BEST estimates the difference in means between two groups (expressed as the mean differences of the marginal posterior distributions) and provides a probability distribution over the difference. From this distribution of credible values we consider the mean value as our best guess of the actual difference and a Highest Density Interval (HDI) as the range where the actual difference is, with X% credibility (e.g. 95 or 99%). If the HDI does not include zero, then zero is not a credible value for the difference of means between groups.

Although I didn’t go into it, BEST also provides complete distributions of credible values for the effect size, standard deviations and their difference, and the normality of the data. Read more about BEST here, here, and in this puppy-themed book by J.K. Kruschke himself.

# separate vectors for t tests
dogratesVec <- alltweets %>% filter(screen_name=="dog_rates") %>% pull(rate)
catratesVec <- alltweets %>% filter(screen_name!="dog_rates") %>% pull(rate)

library(BEST)

# run model
Bestdogscats <- BESTmcmc(dogratesVec, catratesVec)
Bestdogscats # default reporting
# for reporting results
round(summary(Bestdogscats, credmass=0.99),3)
# plot the difference of means
plot(Bestdogscats)

Setting up and running the model (with default settings and arguments) is pretty straightforward, and once it’s done we can look at the model summary. Basically, the difference of means being different from cero is a credible value given the data.

            mean median   mode HDI%  HDIlo  HDIup
mu1       12.790 12.790 12.788   95 12.709 12.874
mu2       12.213 12.213 12.217   95 12.066 12.357
muDiff     0.577  0.577  0.583   95  0.410  0.747

Let’s look at it graphically. BEST has a built in plotting function that generates this figure.

built-in defaults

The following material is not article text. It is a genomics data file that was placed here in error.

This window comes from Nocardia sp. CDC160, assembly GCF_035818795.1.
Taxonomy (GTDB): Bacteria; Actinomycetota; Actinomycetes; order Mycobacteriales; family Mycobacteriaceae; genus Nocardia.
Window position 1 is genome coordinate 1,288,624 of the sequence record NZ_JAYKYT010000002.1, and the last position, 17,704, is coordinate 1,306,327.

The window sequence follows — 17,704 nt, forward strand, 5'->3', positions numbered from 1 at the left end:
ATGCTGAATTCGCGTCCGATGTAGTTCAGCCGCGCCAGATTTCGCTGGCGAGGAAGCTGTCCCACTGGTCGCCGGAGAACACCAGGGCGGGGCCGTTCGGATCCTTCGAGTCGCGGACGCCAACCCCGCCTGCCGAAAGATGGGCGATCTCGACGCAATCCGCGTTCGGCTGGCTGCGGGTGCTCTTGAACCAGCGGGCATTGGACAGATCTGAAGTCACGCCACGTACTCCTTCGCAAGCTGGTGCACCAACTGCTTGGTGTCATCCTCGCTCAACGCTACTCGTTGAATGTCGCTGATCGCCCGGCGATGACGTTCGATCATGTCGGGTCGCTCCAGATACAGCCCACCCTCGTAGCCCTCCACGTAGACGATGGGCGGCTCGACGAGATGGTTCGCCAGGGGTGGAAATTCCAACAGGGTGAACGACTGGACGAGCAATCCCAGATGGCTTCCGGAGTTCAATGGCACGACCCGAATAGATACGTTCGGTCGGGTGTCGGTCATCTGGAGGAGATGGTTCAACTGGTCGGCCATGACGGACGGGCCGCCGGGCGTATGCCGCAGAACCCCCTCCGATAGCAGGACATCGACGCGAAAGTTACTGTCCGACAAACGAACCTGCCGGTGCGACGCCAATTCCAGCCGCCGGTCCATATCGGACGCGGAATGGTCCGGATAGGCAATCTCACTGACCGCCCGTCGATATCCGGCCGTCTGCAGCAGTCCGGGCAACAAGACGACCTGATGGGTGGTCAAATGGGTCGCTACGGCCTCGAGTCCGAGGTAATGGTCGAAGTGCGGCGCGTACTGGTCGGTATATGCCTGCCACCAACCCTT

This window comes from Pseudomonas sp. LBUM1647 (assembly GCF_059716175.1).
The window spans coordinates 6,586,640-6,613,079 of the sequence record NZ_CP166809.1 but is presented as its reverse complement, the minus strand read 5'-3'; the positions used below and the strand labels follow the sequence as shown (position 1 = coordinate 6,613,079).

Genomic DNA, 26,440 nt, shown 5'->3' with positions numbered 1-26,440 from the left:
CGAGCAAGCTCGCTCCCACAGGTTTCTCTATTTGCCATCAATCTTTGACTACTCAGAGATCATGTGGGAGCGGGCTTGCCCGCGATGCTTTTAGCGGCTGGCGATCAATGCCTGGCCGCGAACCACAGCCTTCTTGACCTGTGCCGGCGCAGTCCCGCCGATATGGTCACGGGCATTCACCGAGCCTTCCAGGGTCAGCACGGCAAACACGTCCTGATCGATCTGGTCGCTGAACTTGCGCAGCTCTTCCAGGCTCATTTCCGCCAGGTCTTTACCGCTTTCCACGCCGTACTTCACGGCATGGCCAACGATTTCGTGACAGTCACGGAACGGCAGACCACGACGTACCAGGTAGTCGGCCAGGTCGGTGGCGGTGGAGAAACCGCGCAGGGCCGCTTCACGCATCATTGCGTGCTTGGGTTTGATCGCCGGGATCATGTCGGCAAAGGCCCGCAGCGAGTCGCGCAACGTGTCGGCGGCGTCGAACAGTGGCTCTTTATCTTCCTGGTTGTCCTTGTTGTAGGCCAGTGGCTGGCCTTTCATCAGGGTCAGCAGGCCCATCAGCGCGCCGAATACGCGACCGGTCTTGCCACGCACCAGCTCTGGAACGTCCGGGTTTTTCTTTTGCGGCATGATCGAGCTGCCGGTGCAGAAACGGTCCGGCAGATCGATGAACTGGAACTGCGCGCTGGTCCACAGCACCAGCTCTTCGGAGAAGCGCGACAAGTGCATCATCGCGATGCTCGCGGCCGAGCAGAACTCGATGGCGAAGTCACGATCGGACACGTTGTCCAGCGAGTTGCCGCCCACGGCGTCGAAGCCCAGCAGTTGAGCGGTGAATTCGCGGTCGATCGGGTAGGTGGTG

Because I get uncomfortable when I can’t change things in ggplot, the following code reuses values and elements from the output and summary of the BEST model to recode a similar plot, using a density plot instead of a histogram.

# recreating the figure with ggplot
# save summary objects
summBEST <- summary(Bestdogscats,credMass = 0.99) %>% as.data.frame()
# save plot objects
dogcatDiffs <- plot(Bestdogscats,credMass = 0.99)
# make plot objects into DFs
dogcatsDiffsDF <- data.frame(counts=dogcatDiffs$counts,
                          dens=dogcatDiffs$density,
                          mids=dogcatDiffs$mids)
# new df with the difference of means (post. distributions)
muDiff <- data_frame(meandiff=Bestdogscats$mu1 - Bestdogscats$mu2)

# plot 
ggplot(dogcatsDiffsDF)+geom_bkde(data=muDiff, aes(x=meandiff),fill="#335EAD",color="gray")+
  geom_segment(aes(x = summBEST["muDiff","HDIlo"],
                   y = 0, xend = summBEST["muDiff","HDIup"], 
                   yend = 0),size=2.5)+
  xlab(expression(mu[1] - mu[2]))+ylab("density")+
  geom_segment(aes(x=0,y=0,xend=0,yend=max(dogcatsDiffsDF$dens)*.89),linetype=2)+
  annotate("text",x=0,y=max(dogcatsDiffsDF$dens)*.93,label="0")+
  theme_ipsum_rc(grid="y", base_size = 12,axis_title_size = 14)
click for gallery

Now we know that the mean rating differs between dogs and cats. I’m a dog person so you can probably guess how I would interpret this result. I’m happy to get any feedback on this.

Update: After sharing this post, Maëlle Salmon asked if maybe the ratings relate to the number of likes and retweets that a dog/cat is getting. Because the variables are right there in the data frame, I’ve added some code for a quick plot of retweets/likes ~ ratings. I logged the response variables, just because.

how cool is the cowplot package?

We can even calculate the correlations, which turn out to be quite weak.

# plot retweets
rtplot <- 
ggplot(alltweets,aes(x=rate, y=log(retweet_count)))+geom_sina(aes(fill=screen_name), pch=21)+
  geom_smooth(aes(group=screen_name),method = "lm", se = TRUE)+
  theme_ipsum_rc(grid="y", base_size = 12,axis_title_size = 14)
# plot likes
favplot <- ggplot(alltweets,aes(x=rate, y=log(favorite_count)))+geom_sina(aes(fill=screen_name), pch=21)+
  geom_smooth(aes(group=screen_name),method = "lm", se = TRUE)+
  theme_ipsum_rc(grid="y", base_size = 12,axis_title_size = 14)

library(cowplot)
# arrange the plots side by side
rtfavs <- plot_grid(rtplot + theme(legend.position="none"),favplot+ theme(legend.position="none"), nrow = 1)
# for shared legend
legendrtfav <- get_legend(rtplot)

# add the legend to the row we made earlier. Give it one-third of the width
# of one plot (via rel_widths).
p <-  plot_grid(rtfavs, legendrtfav, rel_widths = c(3, .3))
p

# correlation
alltweets %>% group_by(screen_name) %>% summarize(corFavs = cor(favorite_count,rate),
                                                  corRTs  = cor(retweet_count,rate))